Currently all net income is taxed at the same rate: 4.95%. The rate was raised temporarily to 5.0% from 3.0% in January 2011, rolled back to 3.75% in January 2015 and increased to 4.95% in July 2017. The Illinois Constitution requires that individual and corporate income be taxed at flat rates.
The Governor’s plan is based on a schedule of tax rates that increase at higher income levels. The table below shows the rates included in the Governor’s plan, but does not account for any tax credits, including new credits proposed by the Governor.
For taxpayers with up to $1 million of net income, the Governor’s proposal uses a tax bracket structure applied in the same way as federal income taxes and most other states with graduated tax rates. The first dollars earned by all taxpayers are taxed at the lowest rates. Taxpayers earning more are subject to higher rates, but only on their net income above the threshold amounts for each bracket.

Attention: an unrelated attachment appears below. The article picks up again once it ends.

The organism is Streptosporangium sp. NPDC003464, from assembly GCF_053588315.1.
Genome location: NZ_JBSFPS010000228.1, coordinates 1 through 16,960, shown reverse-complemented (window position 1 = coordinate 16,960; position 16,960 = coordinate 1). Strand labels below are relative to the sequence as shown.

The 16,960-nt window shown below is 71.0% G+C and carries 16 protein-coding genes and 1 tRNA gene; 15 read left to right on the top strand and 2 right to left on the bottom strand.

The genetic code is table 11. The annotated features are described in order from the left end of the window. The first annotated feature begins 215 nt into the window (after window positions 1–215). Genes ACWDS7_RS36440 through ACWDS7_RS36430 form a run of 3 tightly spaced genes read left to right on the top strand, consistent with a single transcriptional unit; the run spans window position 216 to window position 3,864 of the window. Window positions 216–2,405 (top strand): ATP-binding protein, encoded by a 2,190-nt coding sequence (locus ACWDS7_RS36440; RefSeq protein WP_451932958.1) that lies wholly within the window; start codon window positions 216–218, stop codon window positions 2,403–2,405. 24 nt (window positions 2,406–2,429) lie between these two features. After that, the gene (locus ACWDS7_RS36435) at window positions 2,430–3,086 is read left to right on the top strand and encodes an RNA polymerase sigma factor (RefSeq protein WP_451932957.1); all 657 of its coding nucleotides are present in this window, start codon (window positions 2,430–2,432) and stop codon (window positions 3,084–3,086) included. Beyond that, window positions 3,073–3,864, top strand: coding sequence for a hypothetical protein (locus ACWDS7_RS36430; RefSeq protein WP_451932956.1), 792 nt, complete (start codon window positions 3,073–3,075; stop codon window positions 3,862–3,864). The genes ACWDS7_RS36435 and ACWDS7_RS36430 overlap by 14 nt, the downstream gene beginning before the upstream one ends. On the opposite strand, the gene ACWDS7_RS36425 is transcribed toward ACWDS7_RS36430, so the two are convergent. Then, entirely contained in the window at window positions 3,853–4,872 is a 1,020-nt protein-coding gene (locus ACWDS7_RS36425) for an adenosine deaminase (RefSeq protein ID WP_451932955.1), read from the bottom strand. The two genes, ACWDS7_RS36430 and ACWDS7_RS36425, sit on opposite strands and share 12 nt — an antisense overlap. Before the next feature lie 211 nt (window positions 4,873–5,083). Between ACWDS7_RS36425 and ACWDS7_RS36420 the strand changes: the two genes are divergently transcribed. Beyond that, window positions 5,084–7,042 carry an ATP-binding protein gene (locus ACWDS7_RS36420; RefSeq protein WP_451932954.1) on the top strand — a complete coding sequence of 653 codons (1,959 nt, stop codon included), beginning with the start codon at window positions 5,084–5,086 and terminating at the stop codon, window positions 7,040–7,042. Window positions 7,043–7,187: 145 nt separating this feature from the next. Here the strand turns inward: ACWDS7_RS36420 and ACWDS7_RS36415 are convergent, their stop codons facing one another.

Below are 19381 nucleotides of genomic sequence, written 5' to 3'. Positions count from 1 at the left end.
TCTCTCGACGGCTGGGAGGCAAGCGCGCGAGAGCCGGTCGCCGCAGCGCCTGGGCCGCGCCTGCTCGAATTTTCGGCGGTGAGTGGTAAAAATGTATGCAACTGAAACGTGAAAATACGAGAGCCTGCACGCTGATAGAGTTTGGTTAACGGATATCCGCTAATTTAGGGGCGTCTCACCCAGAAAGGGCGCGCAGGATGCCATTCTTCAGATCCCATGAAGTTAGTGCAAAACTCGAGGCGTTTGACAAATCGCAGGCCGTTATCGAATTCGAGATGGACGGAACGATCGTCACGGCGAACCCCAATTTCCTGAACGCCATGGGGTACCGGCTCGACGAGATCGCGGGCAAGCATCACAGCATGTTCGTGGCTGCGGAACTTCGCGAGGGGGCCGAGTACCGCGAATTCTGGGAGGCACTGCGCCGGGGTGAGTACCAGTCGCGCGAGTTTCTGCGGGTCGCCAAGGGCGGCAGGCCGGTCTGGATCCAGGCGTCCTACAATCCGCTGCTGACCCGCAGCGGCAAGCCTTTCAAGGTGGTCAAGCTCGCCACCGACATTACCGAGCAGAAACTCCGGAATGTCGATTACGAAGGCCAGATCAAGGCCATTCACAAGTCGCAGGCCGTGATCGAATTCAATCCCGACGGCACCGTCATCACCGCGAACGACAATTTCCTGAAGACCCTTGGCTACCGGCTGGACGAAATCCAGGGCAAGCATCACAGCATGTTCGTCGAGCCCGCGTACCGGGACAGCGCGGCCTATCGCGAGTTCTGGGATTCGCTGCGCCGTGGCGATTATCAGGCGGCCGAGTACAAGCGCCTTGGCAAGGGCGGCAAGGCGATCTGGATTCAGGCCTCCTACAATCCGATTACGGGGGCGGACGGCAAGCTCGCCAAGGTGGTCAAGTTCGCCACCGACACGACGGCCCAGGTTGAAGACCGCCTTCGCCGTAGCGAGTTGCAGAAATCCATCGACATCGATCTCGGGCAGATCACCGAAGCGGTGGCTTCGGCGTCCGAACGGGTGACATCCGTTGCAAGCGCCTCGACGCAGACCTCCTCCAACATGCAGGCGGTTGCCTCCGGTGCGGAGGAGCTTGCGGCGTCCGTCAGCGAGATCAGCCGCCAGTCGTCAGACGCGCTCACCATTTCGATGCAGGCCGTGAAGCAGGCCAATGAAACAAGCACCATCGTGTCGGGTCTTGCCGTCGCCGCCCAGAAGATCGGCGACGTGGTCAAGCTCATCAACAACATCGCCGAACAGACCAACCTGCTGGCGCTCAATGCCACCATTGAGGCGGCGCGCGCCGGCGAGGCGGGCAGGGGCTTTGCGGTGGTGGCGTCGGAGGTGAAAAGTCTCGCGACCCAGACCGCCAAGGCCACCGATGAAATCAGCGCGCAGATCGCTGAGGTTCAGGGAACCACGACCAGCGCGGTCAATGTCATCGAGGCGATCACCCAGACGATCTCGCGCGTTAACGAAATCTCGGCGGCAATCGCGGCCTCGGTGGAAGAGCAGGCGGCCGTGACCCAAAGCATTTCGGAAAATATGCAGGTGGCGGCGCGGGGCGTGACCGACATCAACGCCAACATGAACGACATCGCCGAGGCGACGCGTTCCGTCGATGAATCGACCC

The tax rate applied to a filer’s last dollar of income is called the marginal rate. The ratio of the total tax paid to net income is the effective rate. Under the Governor’s proposal, filers with $100,001 to $250,000 would see no change in their marginal rate from the current 4.95%, and filers with more than $250,000 would face a higher marginal rate. However, filers with net income up to $252,321 would see lower effective tax rates, due to the tax cuts on their first dollars of income. After calculating the total tax, filers apply credits, which reduce the amount of taxes owed and further lower the effective rate.